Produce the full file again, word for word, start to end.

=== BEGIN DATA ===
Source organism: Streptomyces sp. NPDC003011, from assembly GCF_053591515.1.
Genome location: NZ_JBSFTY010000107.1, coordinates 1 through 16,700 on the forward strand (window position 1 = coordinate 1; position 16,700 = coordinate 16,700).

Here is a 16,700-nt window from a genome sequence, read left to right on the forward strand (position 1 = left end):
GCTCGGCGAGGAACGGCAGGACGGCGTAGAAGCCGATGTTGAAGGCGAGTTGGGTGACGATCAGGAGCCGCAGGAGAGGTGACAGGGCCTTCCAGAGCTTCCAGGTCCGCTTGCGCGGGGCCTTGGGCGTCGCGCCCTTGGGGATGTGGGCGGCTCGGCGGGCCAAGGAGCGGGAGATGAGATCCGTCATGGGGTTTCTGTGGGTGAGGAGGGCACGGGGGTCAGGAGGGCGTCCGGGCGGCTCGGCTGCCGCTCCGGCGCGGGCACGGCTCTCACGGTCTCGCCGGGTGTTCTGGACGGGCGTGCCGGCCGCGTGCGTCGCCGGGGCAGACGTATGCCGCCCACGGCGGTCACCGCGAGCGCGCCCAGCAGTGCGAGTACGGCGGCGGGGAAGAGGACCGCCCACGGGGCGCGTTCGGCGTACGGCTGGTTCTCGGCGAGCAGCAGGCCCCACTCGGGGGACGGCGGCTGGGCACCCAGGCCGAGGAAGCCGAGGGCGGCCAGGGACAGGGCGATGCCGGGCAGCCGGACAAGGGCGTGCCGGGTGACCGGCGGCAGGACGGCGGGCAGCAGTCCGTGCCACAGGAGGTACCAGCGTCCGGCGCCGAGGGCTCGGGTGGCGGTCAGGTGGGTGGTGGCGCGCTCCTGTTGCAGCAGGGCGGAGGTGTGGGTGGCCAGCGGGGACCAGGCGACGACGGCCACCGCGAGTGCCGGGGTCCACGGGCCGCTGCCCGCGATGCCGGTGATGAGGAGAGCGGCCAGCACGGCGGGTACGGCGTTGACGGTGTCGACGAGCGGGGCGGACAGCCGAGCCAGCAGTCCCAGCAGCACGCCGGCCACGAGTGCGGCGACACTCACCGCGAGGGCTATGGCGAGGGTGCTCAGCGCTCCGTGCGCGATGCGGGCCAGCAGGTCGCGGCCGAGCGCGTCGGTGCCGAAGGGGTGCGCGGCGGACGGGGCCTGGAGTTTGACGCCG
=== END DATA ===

Source organism: Streptomyces sp. NPDC003011, from assembly GCF_053591515.1.
Genome location: NZ_JBSFTY010000107.1, coordinates 1 through 16,700 on the forward strand (window position 1 = coordinate 1; position 16,700 = coordinate 16,700).

Here is a 16,700-nt window from a genome sequence, read left to right on the forward strand (position 1 = left end):
GCTCGGCGAGGAACGGCAGGACGGCGTAGAAGCCGATGTTGAAGGCGAGTTGGGTGACGATCAGGAGCCGCAGGAGAGGTGACAGGGCCTTCCAGAGCTTCCAGGTCCGCTTGCGCGGGGCCTTGGGCGTCGCGCCCTTGGGGATGTGGGCGGCTCGGCGGGCCAAGGAGCGGGAGATGAGATCCGTCATGGGGTTTCTGTGGGTGAGGAGGGCACGGGGGTCAGGAGGGCGTCCGGGCGGCTCGGCTGCCGCTCCGGCGCGGGCACGGCTCTCACGGTCTCGCCGGGTGTTCTGGACGGGCGTGCCGGCCGCGTGCGTCGCCGGGGCAGACGTATGCCGCCCACGGCGGTCACCGCGAGCGCGCCCAGCAGTGCGAGTACGGCGGCGGGGAAGAGGACCGCCCACGGGGCGCGTTCGGCGTACGGCTGGTTCTCGGCGAGCAGCAGGCCCCACTCGGGGGACGGCGGCTGGGCACCCAGGCCGAGGAAGCCGAGGGCGGCCAGGGACAGGGCGATGCCGGGCAGCCGGACAAGGGCGTGCCGGGTGACCGGCGGCAGGACGGCGGGCAGCAGTCCGTGCCACAGGAGGTACCAGCGTCCGGCGCCGAGGGCTCGGGTGGCGGTCAGGTGGGTGGTGGCGCGCTCCTGTTGCAGCAGGGCGGAGGTGTGGGTGGCCAGCGGGGACCAGGCGACGACGGCCACCGCGAGTGCCGGGGTCCACGGGCCGCTGCCCGCGATGCCGGTGATGAGGAGAGCGGCCAGCACGGCGGGTACGGCGTTGACGGTGTCGACGAGCGGGGCGGACAGCCGAGCCAGCAGTCCCAGCAGCACGCCGGCCACGAGTGCGGCGACACTCACCGCGAGGGCTATGGCGAGGGTGCTCAGCGCTCCGTGCGCGATGCGGGCCAGCAGGTCGCGGCCGAGCGCGTCGGTGCCGAAGGGGTGCGCGGCGGACGGGGCCTGGAGTTTGACGCCG